Police Community Relations


Thousands of African-American and Hispanic residents of our County experience being stopped by Police for things like –

  • Rolling stop
  • Failure to signal a turn or lane change
  • Light out or too dim on the license plate, or license plate border obscuring part of the license plate, or sticker in the wrong place on the license plate

We often perceive these stops to be “investigatory” - more about a desire on the part of the Officer to criminally investigate, than the reason provided for the stop. In fact, in many stories we’ve heard, a reason is never even provided. Sometimes we are asked intrusive questions– such as “Whose car is this?” or “What are you doing in this area?”

According to University of Kansas Professor Charles Epp, author of the book “Pulled Over,” these are likely stories of classic “investigatory stops.” In the book, Epp writes –

“Officers making investigatory stops commonly have decided to carry out a criminal investigation before they make the stop; they then identify, or create, a pretext to justify the stop.”

One big piece of the problem here in Palm Beach County is that our Sheriff’s Office and the majority of our Police Departments do not track all of the stops they make; therefore, there is no way currently to track if there is disparity in who they are stopping.

Most Recent Update

In our 2016 house meetings, we heard stories of black and brown members of our community being pulled over for discretionary stops. These were often perceived to be due to one’s skin color or ethnicity. Upon further research, we learned that police departments aren’t tracking data that would show if racial profiling is occurring. Without data to show it is or isn’t happening, the police departments can’t take the necessary steps to address this problem. PEACE met with Dr. Jack McDevitt, an expert on this type of data collection, and hosted a summit with 5 local police chiefs. We are moving forward with this work and will be following up with Boynton Beach, Delray, and Jupiter police chiefs. Over the summer we had success getting Sheriff Bradshaw on board with this idea. He has agreed to meet with Dr.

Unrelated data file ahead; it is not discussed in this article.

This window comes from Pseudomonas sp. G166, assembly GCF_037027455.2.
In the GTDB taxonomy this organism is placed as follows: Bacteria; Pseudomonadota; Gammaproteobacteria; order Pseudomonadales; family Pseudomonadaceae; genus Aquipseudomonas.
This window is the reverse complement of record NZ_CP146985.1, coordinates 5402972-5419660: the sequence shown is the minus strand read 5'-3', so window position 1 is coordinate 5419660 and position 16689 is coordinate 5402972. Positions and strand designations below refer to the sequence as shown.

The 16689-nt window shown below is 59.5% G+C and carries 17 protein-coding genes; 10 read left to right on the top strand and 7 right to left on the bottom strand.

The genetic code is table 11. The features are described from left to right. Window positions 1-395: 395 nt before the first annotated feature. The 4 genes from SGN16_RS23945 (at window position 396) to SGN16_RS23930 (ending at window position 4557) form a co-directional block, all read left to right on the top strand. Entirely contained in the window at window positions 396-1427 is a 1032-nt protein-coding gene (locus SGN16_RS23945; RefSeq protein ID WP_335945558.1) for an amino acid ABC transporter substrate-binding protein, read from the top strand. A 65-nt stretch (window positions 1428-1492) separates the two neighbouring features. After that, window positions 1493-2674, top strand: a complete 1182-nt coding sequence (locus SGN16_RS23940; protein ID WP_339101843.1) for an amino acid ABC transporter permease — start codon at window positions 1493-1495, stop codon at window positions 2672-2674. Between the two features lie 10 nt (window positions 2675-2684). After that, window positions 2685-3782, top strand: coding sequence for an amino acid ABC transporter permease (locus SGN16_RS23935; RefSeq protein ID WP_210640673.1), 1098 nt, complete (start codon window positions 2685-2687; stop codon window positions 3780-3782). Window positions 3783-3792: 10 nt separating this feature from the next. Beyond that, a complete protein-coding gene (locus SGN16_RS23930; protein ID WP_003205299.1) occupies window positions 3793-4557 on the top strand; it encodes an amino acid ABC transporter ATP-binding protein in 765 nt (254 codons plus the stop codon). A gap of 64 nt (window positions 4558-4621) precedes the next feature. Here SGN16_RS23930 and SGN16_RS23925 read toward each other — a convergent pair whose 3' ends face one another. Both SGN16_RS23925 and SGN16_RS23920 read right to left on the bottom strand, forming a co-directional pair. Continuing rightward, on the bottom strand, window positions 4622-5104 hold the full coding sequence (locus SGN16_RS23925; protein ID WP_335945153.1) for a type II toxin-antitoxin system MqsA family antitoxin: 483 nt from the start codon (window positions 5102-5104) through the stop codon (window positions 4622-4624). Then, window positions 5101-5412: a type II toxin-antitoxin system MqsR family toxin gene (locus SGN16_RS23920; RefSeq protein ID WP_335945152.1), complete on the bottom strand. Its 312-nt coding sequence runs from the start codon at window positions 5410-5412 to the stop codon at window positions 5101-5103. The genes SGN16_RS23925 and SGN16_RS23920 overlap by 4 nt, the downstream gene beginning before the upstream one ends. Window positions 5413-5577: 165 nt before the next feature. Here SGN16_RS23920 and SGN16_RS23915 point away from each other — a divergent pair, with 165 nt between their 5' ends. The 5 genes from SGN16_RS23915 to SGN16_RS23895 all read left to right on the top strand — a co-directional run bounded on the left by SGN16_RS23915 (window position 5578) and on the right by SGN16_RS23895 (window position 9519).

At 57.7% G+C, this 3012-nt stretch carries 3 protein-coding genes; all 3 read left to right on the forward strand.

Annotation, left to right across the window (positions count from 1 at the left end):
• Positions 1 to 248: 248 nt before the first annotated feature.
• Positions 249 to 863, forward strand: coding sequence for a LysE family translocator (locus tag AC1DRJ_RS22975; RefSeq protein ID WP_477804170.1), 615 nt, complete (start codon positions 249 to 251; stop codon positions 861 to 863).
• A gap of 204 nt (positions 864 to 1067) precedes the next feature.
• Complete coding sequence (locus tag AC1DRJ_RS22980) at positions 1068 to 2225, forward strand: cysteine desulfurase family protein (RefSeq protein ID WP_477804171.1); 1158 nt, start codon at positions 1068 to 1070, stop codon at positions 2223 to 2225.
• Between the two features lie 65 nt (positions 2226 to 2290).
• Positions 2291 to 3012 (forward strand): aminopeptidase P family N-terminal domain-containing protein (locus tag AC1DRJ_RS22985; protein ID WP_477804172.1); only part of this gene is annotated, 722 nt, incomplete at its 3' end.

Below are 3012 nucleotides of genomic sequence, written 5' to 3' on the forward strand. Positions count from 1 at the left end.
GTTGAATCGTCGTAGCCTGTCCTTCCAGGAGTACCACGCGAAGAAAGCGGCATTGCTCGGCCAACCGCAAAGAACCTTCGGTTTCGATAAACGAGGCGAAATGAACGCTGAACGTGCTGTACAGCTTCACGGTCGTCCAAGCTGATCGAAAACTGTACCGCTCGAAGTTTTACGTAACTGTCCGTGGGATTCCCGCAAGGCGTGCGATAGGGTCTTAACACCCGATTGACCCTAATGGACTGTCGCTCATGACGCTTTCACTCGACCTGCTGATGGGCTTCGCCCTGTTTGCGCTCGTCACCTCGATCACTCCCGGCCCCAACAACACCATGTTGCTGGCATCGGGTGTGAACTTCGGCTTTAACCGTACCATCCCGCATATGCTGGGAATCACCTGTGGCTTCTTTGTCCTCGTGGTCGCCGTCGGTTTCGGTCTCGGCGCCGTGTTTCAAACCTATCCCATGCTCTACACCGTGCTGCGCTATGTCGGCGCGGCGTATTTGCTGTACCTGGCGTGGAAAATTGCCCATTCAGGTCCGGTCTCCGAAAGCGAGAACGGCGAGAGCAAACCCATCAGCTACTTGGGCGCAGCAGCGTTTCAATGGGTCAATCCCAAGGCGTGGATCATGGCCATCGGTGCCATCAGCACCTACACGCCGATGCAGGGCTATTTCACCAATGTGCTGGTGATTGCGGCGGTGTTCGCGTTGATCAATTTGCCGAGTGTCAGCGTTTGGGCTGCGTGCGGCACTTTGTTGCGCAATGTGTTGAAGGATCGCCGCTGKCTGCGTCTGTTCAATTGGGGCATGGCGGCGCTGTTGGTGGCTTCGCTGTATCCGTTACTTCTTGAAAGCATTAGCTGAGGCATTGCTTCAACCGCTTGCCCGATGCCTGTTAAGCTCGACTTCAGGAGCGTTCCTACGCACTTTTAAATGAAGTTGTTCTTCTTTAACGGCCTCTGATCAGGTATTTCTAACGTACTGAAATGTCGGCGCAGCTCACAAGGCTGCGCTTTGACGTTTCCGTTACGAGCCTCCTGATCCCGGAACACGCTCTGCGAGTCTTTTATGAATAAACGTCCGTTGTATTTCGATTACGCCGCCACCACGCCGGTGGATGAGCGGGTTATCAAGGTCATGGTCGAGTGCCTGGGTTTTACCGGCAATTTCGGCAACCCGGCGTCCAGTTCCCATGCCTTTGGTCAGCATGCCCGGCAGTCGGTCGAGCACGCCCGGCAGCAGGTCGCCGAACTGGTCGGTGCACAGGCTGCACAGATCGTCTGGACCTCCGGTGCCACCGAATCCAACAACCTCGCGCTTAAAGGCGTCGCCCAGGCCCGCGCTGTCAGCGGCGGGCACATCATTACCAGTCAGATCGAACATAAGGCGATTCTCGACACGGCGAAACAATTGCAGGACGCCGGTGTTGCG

McDevitt in January. This year we will focus on getting Sheriff Bradshaw to enter into a formal agreement to collect and analyze this data.
Additionally, this committee will be focused on getting our juvenile civil citations usage rate up to at least 85%. Currently our usage hovers around 62% and our County locks up around 200 kids each year for making childish mistakes. We believe the number of kids being arrested could be dramatically decreased by having another agency review arrest paperwork before it is processed. State Attorney Aronberg and Sheriff Bradshaw are open to fixing this problem. This year, we’ll be focused on making this necessary process change so that no more kids are arrested needlessly.

At our Nehemiah Action, we secured commitments from three Police Chiefs (West Palm Beach, Boynton Beach, and Delray Beach) to attend a meeting with Dr. Jack McDevitt, and to consider a program of data collection and analysis.


If you are interested in joining the police-community relations committee and to get updates on the campaign please contact PEACE's lead organizer Paige at 

(207)-956-1325 or [email protected]